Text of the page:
My Cousin Rachel by Daphne du Maurier

Title: My Cousin Rachel
Author: Daphne Du Maurier
Genre: Fiction / gothic 

Rating: 5 / 5


After a few bad to mediocre books, I knew I needed something good, and I had a hunch that Dame Daphne wouldn’t let me down. And she sure didn’t. This is my favorite book of the year so far although it’s true, I have only read 20.

Anyway this book is so good. I don’t even know what to say about books this good. They just put my brain in a sort of catatonic state of “good, me likely,” maybe somewhat similar to maybe eating a really big, delicious piece of chocolate mousse cake.

So, this is a gothic novel, and like other gothic novels, it involves a big house and property. In this case we also have a dead person, an unreliable narrator, and tons of ambiguity. I loved it so much! The first chapter is totally foreshadowy and sets the perfect ominous tone, the narrator kind of cops to something, obliquely, but we’re not sure what exactly it is. Then the story starts, pretty much from the beginning, outlining the life of the narrator, the orphaned-and-brought-up-by-his-cousin Phillip, heir to a Cornish estate. Phillip is somewhat reclusive, only really wanting the company of said cousin, Ambrose, and both Phillip and Ambrose scorn women and the married life as being something unnecessary and without interest. That is, until Ambrose’s poor health sends him abroad for part of the year. On one of these annual vacations to the Continent, Ambrose meets someone…his cousin (and Phillip’s cousin) Rachel.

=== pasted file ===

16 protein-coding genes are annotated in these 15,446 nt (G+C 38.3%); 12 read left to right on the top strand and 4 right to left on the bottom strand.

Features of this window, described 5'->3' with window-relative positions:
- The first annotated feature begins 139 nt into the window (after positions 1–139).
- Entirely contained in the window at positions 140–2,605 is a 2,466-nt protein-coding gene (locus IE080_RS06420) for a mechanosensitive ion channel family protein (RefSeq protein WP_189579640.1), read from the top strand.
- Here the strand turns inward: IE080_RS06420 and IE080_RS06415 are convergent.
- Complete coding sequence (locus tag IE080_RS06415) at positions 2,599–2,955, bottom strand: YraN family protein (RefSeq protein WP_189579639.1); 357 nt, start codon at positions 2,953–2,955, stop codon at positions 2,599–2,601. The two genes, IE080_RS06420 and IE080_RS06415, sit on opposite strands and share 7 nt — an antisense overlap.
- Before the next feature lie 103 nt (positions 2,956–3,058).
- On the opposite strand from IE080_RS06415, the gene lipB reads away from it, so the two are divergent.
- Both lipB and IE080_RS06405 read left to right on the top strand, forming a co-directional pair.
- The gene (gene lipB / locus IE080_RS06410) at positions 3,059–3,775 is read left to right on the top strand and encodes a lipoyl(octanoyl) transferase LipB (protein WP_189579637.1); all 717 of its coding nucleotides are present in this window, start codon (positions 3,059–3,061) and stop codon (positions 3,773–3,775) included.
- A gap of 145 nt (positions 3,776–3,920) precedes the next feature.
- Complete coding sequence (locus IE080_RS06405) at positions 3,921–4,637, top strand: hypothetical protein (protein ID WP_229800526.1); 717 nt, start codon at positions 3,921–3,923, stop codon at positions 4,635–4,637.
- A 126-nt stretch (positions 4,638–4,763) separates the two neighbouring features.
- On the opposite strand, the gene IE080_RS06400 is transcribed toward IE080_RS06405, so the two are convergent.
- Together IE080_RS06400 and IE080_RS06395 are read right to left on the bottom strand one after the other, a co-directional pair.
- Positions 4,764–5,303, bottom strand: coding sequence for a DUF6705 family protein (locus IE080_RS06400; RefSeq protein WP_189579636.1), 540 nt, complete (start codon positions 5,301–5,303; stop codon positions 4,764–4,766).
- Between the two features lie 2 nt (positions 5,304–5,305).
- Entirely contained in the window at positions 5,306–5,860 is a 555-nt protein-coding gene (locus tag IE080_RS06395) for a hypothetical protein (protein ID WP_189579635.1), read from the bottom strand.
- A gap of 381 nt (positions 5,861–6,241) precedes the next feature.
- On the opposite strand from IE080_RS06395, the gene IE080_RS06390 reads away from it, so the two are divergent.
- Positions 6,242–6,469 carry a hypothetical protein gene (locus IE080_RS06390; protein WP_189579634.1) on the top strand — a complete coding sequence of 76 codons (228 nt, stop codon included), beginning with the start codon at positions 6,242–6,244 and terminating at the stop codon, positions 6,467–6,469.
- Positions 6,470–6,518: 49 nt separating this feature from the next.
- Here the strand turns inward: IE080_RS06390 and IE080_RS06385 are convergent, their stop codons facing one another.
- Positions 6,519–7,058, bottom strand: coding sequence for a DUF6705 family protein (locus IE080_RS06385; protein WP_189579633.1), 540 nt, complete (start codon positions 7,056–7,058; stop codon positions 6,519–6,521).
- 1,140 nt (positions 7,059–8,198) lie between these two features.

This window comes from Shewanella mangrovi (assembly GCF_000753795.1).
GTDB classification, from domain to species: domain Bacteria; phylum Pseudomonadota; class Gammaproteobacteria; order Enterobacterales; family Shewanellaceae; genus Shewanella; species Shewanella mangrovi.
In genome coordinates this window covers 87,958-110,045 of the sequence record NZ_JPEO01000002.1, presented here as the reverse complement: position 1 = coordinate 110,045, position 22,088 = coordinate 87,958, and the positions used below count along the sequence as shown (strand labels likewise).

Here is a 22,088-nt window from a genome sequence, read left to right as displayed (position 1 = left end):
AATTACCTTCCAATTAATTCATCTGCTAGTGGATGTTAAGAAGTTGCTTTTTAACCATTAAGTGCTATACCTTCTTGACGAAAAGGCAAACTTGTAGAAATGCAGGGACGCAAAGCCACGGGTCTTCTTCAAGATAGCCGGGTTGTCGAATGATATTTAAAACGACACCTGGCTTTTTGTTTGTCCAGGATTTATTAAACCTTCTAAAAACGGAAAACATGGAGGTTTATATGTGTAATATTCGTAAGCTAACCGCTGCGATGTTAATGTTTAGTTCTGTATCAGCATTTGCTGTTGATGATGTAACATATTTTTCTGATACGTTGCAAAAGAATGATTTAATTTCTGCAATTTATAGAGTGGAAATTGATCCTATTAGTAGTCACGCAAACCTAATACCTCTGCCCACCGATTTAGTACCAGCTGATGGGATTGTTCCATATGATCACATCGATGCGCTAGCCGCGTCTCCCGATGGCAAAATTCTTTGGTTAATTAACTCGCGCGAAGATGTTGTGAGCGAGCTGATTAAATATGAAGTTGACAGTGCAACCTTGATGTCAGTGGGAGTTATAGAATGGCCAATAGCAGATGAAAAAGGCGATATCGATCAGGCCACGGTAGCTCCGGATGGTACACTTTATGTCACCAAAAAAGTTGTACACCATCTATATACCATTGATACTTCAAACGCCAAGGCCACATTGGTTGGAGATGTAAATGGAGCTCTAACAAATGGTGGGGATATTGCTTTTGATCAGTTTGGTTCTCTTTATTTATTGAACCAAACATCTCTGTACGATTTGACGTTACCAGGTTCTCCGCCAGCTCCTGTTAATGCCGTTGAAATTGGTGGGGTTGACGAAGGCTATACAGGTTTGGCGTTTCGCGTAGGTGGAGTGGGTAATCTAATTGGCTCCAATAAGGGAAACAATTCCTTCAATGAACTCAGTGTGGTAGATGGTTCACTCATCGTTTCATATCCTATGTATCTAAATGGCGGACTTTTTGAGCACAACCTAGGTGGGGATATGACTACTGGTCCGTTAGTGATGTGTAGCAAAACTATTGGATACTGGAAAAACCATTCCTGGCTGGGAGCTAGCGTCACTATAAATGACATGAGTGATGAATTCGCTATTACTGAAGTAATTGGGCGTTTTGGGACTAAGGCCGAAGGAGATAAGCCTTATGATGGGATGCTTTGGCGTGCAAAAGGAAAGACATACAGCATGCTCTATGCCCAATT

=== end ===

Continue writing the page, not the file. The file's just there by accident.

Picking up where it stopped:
And ohhhh my god does it ever get good from there! Read it read it just read it!

I love the writing style, I love the suspense, the suspicion, the horror she can evoke. I love the story. I love what du Maurier says about people–or maybe I don’t, it’s not exactly pleasant at times, but it does feel so true. It’s all really quite simple I suppose, but du Maurier’s magic is that she can she can evoke a tortured mind so well, where nothing seems simple. And is it really all that simple, in the end? Only deceptively. Like I said before, it’s quite ambiguous, so while I may have my own personal idea of the “truth,” there is plenty of evidence to argue another angle. I just love books like this, and My Cousin Rachel is one of my favorites.


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